Cotton Mather and Samuel Sewall were close and lifelong friends. They moved in the same Boston social circles, shared companions, dined together and discussed politics. But on one important matter they parted company: the periwig.
Mather, the Puritan minister, wore a long, brown, curled periwig that emphasized his large nose. Sewall, the judge and printer, wore a black skullcap to hide his bald pate. Mather defended the periwig in a sermon, while Sewall denounced it whenever he got the chance.
The two Puritans weren’t alone. Across the Massachusetts Bay Colony in the late 17th century, the controversy raged over the periwig, a new fashion from Europe.
Wig opponents called it wasteful and extravagant. It also made men look as if they had more interest in ‘courting a maid’ than to ponder God’s will, they said.
Supporters called it a harmless fashion and accused the anti-periwig faction of hypocrisy.
During the English Civil Wars, the followers of the Stuart kings wore periwigs. Oliver Cromwell’s Puritan supporters did not. When Charles II returned to the throne in 1660, his courtiers enthusiastically adopted the periwig.
Curly, shoulder-length hair had been fashionable among European men since the 1620s. The periwig mimicked that fashion with human hair, animal hair or even flax.
The first generation of Puritans who came to New England abhorred fashionable excess. In 1634, the Plymouth General Court banned such showy fashions as slashed sleeves, silver and gold lace, girdles and hatbands.
But the second generation of Puritans, to which Mather (born in 1663) belonged, began to embrace such degeneracy. Sewall, born a decade before Mather, couldn’t stand the sight of the periwig.
Samuel Sewall Rails
Sewall peppered his diary with disapproving observations of people who wore the periwig. In a eulogy for a schoolmaster, Ezekiel Cheever, he ended with the sentence, “He abominated periwigs.”
When Sewall learned Josiah Willard, the son of his minister, had taken to wearing a periwig, he marched over to the young man’s house and lectured him. Willard complained his hair was too straight, but he agreed to leave off his wig when his hair grew out. The gesture didn’t appease Sewall. He visited the sins of the son on the father and attended another church.
Sewall wasn’t alone. Massachusetts magistrates in 1649 had protested that long hair ‘after the manner of ruffians and barbarous Indians, hath begun to invade New England contrary to the rule of God’s word.’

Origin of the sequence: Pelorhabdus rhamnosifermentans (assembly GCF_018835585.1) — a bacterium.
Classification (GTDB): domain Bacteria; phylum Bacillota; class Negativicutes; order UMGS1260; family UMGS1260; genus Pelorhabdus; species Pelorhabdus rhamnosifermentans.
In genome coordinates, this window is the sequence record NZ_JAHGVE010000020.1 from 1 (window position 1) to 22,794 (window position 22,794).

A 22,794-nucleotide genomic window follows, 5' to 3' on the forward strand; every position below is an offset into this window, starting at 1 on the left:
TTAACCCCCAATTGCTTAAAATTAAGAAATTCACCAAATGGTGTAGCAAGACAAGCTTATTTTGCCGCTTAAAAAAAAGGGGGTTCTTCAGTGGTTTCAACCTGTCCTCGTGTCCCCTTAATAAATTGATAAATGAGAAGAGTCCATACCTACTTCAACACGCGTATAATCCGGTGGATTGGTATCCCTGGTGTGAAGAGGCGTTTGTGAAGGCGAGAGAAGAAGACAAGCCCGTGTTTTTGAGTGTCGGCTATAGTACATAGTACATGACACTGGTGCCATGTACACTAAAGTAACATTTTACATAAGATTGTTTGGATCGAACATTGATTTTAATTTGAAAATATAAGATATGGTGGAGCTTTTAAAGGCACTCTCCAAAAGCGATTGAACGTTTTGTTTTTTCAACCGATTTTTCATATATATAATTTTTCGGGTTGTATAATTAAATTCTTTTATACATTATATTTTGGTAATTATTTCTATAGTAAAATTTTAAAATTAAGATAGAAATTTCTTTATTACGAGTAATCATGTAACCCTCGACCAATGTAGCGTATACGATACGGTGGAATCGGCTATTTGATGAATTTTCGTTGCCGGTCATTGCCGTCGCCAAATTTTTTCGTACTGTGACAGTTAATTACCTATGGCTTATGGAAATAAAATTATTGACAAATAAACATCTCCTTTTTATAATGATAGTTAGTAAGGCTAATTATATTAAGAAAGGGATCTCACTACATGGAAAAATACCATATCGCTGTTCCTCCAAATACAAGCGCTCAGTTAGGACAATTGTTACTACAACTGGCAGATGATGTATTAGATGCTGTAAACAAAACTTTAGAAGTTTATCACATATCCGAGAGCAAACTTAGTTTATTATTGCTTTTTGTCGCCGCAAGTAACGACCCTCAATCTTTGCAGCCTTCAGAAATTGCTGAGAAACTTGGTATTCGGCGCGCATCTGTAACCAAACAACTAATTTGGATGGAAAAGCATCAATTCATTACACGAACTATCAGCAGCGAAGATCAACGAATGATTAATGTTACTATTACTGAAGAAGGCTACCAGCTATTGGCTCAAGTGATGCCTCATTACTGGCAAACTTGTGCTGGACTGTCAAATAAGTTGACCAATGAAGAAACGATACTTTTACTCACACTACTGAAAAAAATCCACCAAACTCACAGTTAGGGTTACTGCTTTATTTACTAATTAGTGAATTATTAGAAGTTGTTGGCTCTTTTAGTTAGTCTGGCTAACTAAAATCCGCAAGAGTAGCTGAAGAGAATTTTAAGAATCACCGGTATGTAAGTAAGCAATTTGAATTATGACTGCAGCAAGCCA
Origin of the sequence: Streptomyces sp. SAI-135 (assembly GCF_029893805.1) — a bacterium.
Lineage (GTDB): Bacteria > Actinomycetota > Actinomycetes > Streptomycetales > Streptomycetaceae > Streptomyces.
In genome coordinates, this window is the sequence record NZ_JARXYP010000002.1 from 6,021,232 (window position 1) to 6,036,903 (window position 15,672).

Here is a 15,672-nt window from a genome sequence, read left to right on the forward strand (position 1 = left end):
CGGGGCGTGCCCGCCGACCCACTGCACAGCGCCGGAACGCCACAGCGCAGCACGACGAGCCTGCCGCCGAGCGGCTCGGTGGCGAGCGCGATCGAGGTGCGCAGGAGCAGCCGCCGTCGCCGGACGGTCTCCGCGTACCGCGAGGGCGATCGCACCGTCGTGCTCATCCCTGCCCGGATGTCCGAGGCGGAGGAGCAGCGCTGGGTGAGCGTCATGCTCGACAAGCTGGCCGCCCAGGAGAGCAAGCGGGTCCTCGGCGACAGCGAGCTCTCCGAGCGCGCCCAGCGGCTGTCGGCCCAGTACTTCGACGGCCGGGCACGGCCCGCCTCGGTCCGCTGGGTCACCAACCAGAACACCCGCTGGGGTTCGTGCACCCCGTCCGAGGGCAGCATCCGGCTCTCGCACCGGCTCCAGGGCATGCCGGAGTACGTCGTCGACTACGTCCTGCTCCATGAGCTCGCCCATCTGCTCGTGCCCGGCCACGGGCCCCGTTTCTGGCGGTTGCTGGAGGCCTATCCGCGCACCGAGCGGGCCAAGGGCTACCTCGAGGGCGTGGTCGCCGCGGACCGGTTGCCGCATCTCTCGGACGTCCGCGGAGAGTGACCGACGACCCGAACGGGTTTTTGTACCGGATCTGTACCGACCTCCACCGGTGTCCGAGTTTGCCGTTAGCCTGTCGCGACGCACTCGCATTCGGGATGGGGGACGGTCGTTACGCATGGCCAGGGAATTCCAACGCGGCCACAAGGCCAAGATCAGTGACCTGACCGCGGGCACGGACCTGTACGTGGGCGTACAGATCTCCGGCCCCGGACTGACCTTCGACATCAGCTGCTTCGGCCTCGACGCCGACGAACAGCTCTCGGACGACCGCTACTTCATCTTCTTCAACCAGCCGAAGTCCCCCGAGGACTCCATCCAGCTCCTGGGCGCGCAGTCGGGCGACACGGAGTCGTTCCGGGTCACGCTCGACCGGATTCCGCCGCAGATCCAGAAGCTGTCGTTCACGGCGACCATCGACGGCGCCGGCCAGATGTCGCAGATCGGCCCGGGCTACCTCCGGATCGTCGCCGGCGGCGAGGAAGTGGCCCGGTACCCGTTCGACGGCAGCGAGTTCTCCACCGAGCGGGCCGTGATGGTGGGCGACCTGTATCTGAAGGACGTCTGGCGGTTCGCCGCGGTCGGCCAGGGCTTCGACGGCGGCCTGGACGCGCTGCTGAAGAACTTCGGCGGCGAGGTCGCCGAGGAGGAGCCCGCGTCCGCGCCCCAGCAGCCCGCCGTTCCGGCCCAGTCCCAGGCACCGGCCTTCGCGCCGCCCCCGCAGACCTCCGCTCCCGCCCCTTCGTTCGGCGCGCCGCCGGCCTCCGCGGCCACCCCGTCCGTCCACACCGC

In 1654, Thomas Hall wrote an essay called The Loathsomeness of Long Hair. He denounced elaborate hairstyles as ‘against the modest, civil, and commendable custom of our nation, til lately that we began to follow the French and Spaniards, who yet are known Papists and Idolaters.’
Another reason to detest the periwig: As a sign of wealth and status, it might allow poorer people to impersonate the gentry. “It removes a means of distinguishing one man from another,” wrote Nicholas Noyes, a minister who, like Sewall, presided over the Salem witch trials.
Such a toppling of the social hierarchy was profoundly disturbing to some Puritans.
The Pro-Periwig Faction
The Rev. Samuel Stoddard preached in favor of the periwig, arguing ‘God allowed man “by art to supply the defects of nature.”
Others said it kept their heads warm.
Cotton Mather himself delivered a sermon defending the wig. He defined hypocrisy as ‘to be zealous against an innocent fashion’ and yet to ignore ‘great immoralities.’
“I expected not to hear a vindication of periwigs in Boston Pulpit by Mr. Mather,” wrote Sewall.
In 1679, however, the Massachusetts General Court passed a series of laws intended to turn the people back to the Lord ‘from whom we have departed with a great Backsliding.’
The lawmakers directed local grand juries to present men wearing long hair or periwigs to the court. They authorized the local magistrates to proceed against such delinquents either by ‘Admonition, Fine, or Correction, according to their good discretion.”
Times were changing, though, and as the colonies grew more prosperous and more cosmopolitan, the periwig didn’t go away.
And Samuel Sewall found himself on the defensive. In October 1720, one of Sewall’s colleagues on the Executive Council noted his balding head. He suggested Sewall get a wig. Sewall replied that his bald head was his ‘chief ornament.’
After Sewall’s first wife died, he tried, often without success, to woo a new one. One of his targets, Catherine Winthrop, told him he needed a wig. He declined the wig and she declined him.
The wearing of the periwig persisted until the last decades of the 18th century. John Singleton Copley’s portrait of John Adams shows him in a periwig. But by the time his son became president in 1825, the periwig had finally disappeared.